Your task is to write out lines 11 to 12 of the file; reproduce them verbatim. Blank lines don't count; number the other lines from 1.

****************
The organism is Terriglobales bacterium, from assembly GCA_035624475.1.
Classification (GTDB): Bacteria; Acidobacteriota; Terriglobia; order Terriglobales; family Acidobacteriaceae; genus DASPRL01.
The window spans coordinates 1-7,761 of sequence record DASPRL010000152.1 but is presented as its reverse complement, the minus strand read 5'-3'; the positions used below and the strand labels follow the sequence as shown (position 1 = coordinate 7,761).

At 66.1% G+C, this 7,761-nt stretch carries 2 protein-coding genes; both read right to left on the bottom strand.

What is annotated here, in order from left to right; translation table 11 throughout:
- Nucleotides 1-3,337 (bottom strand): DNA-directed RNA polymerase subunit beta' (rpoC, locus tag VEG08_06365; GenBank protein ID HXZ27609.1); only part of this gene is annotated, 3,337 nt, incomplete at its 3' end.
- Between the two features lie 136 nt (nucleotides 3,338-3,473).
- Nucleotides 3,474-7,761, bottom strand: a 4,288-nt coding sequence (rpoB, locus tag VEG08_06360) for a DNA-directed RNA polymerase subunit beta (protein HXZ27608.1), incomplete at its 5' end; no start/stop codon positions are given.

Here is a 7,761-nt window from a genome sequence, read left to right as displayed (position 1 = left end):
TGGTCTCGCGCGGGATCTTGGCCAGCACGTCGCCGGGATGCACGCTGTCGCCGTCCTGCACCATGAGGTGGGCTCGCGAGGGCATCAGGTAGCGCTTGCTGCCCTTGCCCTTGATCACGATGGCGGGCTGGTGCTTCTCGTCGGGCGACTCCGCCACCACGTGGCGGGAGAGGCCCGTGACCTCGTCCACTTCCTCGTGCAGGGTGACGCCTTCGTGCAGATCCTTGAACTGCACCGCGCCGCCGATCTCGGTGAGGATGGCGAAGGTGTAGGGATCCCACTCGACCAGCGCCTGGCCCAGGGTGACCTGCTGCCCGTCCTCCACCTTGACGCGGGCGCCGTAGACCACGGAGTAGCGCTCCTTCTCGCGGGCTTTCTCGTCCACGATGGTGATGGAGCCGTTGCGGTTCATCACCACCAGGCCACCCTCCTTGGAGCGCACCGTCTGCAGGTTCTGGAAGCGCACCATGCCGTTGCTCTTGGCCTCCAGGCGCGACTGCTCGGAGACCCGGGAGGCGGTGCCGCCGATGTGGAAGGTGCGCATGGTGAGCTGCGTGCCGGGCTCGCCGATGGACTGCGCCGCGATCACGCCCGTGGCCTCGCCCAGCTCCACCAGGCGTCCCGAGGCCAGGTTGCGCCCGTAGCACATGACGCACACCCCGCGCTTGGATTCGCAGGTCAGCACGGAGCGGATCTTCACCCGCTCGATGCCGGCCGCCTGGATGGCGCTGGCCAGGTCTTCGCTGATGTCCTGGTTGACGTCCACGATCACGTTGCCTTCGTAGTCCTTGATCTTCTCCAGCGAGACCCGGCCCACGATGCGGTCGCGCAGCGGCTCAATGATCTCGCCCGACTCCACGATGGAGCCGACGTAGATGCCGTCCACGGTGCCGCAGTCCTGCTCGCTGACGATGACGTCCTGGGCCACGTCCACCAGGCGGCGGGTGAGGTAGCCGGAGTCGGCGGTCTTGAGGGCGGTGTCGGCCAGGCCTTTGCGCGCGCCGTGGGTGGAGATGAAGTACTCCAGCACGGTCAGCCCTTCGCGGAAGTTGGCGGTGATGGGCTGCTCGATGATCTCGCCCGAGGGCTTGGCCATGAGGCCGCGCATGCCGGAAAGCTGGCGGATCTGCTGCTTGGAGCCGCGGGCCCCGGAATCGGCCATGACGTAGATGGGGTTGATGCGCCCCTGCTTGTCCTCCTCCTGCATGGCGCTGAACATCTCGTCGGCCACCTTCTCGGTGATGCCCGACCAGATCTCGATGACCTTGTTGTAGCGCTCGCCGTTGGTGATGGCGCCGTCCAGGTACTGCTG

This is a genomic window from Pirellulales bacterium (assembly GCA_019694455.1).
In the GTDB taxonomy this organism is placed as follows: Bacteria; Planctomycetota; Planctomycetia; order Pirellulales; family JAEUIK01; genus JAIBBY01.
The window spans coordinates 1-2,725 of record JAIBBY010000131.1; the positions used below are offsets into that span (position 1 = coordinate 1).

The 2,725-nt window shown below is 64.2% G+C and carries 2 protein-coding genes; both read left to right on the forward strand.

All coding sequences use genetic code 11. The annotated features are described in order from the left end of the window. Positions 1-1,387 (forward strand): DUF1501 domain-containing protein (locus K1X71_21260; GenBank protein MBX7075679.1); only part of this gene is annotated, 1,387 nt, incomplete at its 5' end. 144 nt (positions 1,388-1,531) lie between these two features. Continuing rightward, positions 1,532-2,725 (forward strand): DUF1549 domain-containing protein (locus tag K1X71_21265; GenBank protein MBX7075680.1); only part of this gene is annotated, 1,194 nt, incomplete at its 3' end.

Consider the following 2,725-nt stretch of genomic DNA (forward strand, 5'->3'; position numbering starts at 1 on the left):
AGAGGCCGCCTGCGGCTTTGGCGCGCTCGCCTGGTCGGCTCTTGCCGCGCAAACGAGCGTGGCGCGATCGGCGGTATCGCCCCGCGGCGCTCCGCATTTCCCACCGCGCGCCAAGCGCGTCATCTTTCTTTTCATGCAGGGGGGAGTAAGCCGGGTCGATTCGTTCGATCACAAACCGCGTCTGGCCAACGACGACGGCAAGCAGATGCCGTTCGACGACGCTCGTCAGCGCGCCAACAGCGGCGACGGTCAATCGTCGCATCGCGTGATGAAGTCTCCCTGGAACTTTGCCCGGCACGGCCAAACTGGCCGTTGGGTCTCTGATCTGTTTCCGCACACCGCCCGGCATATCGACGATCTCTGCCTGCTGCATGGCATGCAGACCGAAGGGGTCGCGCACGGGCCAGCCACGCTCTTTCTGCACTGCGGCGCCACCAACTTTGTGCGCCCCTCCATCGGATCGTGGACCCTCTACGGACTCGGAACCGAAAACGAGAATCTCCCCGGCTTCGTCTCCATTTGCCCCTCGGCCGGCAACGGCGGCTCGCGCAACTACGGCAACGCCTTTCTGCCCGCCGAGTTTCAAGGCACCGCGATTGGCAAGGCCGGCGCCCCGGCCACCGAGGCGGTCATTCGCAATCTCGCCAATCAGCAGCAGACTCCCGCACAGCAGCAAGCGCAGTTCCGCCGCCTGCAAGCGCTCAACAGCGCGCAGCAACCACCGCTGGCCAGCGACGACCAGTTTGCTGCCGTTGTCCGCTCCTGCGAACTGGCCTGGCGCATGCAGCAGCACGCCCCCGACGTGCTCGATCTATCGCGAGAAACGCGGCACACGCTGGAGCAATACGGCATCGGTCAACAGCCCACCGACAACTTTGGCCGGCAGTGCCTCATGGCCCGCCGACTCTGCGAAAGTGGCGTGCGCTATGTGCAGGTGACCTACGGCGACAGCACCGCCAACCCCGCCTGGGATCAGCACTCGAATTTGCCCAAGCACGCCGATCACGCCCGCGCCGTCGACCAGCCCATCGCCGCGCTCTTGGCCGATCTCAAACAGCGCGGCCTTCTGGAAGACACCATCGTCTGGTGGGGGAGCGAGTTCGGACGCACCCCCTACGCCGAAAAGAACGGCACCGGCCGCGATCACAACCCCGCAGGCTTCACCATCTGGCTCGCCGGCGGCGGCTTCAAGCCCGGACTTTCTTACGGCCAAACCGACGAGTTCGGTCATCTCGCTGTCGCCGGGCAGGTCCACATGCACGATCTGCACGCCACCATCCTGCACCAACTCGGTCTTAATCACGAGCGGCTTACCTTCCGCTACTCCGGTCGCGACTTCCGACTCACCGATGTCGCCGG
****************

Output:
This is a genomic window from Pirellulales bacterium (assembly GCA_019694455.1).
In the GTDB taxonomy this organism is placed as follows: Bacteria; Planctomycetota; Planctomycetia; order Pirellulales; family JAEUIK01; genus JAIBBY01.